Lion Air crash: Airline should improve safety culture, a report says

Families and colleagues of passengers and crew of Lion Air flight JT610 cry on the deck of Indonesia Navy ship KRI Banjarmasin as they visit the site of the crash to pay their tribute, at the north coast of Karawang, Indonesia, November 6, 2018.Image copyright Reuters
Image caption The families of the victims visited the site of the crash to pay tribute

Indonesian authorities have recommended that budget airline Lion Air improve its safety culture, in a preliminary report into last month’s deadly crash.

On 29 October flight JT 610 crashed into the Java Sea shortly after departing Jakarta, killing all 189 people on board.

The report details what is known by authorities about the short time the plane was in the air.

However, it does not give a definitive cause for the accident.

What’s in the report?

The preliminary report by the Indonesian Transport Safety Committee (KNKT) suggests that Lion Air kept putting the plane back into service despite repeatedly failing to fix a problem with the airspeed indicator in the days leading up the flight.

It also indicated that pilots struggled with the aircraft’s anti-stall automated system, which was a new feature in the 737 Max family of aircraft by Boeing.

In its report the Indonesian Transport Safety Committee said the airline should ensure the operations manual is followed “in order to improve the safety culture and to enable the pilot to make proper decision to continue the flight”.

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It also said the carrier must ensure “all operations documents are properly filled and documented”.

Image copyright Reuters
Image caption Investigators examine one of the engines from the doomed Lion Air flight JT 610

Aviation head at the committee Nurcahyo Utomo, told reporters that because of the technical issues on a previous flight, “in our opinion, the plane was no longer airworthy and it should not have continued,” news agency AFP says.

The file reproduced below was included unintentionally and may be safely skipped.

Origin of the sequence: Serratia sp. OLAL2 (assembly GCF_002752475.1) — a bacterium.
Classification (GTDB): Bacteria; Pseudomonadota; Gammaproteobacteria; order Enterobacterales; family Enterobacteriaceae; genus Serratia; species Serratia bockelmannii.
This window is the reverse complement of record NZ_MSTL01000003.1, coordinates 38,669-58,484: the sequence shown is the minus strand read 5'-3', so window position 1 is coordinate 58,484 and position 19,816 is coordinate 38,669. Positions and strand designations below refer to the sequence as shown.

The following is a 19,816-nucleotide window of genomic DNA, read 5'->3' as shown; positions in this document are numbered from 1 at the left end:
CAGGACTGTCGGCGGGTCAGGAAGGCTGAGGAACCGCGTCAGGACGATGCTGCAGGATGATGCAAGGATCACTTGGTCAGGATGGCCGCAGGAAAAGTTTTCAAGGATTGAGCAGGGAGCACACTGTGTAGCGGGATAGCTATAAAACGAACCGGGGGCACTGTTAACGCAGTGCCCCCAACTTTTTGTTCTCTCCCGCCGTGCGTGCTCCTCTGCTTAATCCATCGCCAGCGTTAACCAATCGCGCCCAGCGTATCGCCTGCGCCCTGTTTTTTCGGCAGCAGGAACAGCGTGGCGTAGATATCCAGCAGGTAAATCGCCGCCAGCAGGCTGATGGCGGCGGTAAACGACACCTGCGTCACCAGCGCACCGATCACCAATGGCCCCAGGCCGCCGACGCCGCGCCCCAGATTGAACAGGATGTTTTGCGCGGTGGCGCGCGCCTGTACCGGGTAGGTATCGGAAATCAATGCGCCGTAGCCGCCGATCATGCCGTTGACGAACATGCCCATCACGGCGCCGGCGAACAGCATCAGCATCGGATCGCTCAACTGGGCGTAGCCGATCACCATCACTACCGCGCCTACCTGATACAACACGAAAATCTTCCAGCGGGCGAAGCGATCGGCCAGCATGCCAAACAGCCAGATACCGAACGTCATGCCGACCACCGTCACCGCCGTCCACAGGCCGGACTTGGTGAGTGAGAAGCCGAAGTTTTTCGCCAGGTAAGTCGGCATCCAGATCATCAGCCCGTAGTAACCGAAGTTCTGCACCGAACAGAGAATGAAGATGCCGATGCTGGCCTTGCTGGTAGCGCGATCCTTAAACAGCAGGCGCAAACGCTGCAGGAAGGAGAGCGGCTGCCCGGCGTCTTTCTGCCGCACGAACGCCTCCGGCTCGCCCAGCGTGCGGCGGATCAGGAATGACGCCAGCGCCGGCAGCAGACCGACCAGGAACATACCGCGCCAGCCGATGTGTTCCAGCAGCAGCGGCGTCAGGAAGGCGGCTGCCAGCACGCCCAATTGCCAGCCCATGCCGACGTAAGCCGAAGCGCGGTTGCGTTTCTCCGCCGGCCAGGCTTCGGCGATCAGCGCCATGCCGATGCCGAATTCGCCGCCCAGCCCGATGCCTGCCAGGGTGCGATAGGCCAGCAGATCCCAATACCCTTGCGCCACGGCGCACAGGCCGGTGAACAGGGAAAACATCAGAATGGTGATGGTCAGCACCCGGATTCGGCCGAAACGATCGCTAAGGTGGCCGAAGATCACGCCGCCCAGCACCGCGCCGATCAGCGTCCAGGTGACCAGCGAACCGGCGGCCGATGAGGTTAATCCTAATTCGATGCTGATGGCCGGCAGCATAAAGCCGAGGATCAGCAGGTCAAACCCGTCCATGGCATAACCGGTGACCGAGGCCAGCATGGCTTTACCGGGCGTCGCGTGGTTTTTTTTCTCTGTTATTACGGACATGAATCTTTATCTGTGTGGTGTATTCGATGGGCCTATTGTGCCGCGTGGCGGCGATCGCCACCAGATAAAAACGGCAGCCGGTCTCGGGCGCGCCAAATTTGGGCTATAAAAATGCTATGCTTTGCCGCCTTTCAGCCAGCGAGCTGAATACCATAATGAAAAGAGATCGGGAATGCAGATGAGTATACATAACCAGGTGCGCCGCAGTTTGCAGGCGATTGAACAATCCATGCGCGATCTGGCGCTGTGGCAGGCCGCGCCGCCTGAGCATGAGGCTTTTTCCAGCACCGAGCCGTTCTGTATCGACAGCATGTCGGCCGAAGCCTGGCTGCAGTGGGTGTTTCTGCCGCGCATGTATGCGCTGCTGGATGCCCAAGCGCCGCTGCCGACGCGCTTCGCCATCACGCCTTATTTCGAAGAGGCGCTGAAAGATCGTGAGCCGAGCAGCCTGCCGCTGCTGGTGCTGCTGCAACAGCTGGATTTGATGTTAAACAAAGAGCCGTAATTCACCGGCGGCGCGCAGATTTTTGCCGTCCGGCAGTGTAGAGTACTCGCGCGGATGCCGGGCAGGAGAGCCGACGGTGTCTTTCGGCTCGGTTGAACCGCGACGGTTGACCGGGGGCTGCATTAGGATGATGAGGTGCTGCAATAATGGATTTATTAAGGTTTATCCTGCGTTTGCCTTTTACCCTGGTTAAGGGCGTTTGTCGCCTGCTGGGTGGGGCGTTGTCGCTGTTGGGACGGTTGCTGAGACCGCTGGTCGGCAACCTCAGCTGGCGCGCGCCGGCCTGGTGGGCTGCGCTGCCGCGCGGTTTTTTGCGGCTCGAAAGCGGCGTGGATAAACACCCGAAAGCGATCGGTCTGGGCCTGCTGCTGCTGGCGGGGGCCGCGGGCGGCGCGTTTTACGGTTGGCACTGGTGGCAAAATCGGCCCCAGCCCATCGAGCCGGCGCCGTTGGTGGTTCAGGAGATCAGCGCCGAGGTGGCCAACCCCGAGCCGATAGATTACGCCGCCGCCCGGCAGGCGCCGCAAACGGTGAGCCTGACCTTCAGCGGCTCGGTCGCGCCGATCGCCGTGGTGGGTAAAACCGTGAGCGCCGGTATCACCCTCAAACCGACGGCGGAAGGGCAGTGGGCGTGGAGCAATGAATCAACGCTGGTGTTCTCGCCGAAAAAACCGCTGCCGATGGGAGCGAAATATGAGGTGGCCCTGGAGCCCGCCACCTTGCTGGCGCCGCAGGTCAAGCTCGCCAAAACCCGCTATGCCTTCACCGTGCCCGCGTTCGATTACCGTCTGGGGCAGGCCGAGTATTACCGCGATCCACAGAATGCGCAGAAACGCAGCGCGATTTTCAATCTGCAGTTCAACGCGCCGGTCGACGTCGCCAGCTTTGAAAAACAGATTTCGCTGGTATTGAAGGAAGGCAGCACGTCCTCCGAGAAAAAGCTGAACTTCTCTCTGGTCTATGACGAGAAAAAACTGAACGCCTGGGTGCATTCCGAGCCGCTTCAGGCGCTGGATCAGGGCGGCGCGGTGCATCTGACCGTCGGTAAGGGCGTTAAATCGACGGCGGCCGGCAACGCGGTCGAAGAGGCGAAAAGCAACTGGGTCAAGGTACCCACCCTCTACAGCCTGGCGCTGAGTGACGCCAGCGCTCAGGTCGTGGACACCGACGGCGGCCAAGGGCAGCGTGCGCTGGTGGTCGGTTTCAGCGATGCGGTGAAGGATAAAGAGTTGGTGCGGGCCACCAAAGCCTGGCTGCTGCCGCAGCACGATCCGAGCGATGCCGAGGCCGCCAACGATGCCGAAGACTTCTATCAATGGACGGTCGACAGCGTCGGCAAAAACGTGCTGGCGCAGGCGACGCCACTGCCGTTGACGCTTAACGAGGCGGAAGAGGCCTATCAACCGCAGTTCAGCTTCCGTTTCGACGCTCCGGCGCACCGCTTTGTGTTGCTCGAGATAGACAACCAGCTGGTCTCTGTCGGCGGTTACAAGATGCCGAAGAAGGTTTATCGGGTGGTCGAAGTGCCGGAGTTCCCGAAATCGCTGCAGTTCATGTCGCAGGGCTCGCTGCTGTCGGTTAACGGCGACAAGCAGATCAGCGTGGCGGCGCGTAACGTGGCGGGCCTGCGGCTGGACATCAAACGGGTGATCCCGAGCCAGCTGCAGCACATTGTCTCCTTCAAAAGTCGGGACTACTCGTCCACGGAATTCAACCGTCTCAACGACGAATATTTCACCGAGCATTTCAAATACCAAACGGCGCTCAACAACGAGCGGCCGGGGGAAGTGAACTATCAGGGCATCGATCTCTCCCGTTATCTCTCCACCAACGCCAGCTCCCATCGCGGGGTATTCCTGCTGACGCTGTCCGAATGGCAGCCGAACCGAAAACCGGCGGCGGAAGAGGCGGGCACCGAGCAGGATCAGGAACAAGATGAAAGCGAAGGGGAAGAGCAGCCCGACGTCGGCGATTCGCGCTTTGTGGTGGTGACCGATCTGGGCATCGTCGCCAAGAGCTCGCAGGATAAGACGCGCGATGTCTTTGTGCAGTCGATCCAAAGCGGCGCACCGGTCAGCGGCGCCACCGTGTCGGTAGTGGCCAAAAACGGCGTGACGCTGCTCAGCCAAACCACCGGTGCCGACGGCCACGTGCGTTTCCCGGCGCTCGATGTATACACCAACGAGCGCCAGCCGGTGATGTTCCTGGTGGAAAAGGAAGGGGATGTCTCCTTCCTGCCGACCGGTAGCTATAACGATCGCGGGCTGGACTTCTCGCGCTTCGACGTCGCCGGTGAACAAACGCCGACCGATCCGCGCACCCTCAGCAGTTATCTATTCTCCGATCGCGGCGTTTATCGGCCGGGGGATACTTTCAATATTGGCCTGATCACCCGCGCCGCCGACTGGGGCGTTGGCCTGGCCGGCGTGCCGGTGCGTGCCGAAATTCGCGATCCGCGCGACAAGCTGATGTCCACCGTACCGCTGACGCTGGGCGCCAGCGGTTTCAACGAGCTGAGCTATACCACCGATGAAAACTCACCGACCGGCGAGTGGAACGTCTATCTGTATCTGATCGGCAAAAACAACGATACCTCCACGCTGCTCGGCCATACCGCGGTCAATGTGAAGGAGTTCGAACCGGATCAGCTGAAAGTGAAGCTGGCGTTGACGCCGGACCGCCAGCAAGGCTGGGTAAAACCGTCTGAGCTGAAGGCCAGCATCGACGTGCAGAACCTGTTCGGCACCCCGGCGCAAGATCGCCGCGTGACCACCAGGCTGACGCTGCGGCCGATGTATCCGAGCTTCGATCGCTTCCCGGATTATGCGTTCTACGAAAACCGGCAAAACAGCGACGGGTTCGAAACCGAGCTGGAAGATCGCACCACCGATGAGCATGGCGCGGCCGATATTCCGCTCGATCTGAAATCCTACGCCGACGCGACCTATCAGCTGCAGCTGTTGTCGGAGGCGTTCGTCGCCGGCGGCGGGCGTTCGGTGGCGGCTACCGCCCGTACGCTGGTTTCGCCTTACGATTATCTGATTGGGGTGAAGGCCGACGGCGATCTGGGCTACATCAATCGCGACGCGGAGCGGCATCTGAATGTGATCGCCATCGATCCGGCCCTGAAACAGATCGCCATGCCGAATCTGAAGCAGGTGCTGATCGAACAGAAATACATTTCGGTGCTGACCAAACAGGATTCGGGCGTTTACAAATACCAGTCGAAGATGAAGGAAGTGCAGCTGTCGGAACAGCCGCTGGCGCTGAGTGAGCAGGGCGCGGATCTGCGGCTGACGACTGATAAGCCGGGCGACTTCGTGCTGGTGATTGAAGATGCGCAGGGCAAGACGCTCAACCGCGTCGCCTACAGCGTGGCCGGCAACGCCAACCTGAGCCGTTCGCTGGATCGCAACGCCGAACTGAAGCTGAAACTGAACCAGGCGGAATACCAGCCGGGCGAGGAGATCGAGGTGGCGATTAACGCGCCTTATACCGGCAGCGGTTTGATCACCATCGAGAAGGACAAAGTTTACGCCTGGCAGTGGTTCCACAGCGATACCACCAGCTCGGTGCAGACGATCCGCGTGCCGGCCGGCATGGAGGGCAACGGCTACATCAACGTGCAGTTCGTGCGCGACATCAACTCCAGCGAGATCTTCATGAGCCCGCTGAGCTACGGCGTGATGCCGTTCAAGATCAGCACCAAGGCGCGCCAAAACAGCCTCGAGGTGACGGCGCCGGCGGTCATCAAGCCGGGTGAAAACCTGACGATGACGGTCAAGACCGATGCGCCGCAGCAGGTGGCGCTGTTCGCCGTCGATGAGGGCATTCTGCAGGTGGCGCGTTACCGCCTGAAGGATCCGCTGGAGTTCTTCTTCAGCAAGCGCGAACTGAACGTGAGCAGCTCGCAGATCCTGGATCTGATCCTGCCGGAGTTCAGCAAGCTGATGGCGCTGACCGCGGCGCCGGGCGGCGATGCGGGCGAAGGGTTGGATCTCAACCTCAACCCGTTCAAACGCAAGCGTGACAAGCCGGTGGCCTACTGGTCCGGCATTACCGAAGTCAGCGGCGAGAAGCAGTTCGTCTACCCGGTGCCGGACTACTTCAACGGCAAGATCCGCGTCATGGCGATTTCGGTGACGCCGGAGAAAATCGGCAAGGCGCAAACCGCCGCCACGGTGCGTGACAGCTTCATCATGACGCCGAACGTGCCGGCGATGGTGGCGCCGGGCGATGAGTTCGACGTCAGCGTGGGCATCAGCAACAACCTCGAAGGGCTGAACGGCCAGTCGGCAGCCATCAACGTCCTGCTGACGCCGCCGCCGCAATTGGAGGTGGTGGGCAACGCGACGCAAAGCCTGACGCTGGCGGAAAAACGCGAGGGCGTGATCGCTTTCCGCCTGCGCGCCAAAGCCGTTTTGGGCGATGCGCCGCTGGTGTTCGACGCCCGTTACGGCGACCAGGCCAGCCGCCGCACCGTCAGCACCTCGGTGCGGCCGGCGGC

The committee report itself though does not spell out that conclusion.

How did the crash unfold?

The plane was making a one-hour journey to the western city of Pangkal Pinang when it went down.

The jet crashed into the Java Sea following a request from the pilot for permission to turn back to the airport minutes after taking off from Jakarta.

Investigators had previously revealed that the plane had on multiple previous flights experienced technical problems related to airspeed and altitude readings.

Therefore the “angle-of-attack” sensor, which contributes to those readings, had been changed the day before the crash.

However, media reports have suggested the sensor malfunctioned on the ill-fated flight as well, causing the anti-stall system to pitch the nose of the aircraft downwards.

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It is unclear why the pilots did not employ procedures to disable the automated system.

One of the black box recorders from the flight – the flight data recorder- has been retrieved but authorities are yet to locate the cockpit voice recorder which could provide more information about how the pilots reacted.

Victims’ families are suing aircraft maker Boeing over alleged faults with the jet’s design, focussing on the automated safety feature.

Indonesia’s air safety record

Budget airline Lion Air has over the past years risen to become a major player in South East Asia’s low cost aviation sector.

The airline which also operates Batik Air and Wings Air has a dubious safety record though and has had more accidents than other airlines in the country.

Overall, Indonesia’s aviation safety record has improved a lot since the days when even its national carrier Garuda was blacklisted from European and US airports over safety concerns.

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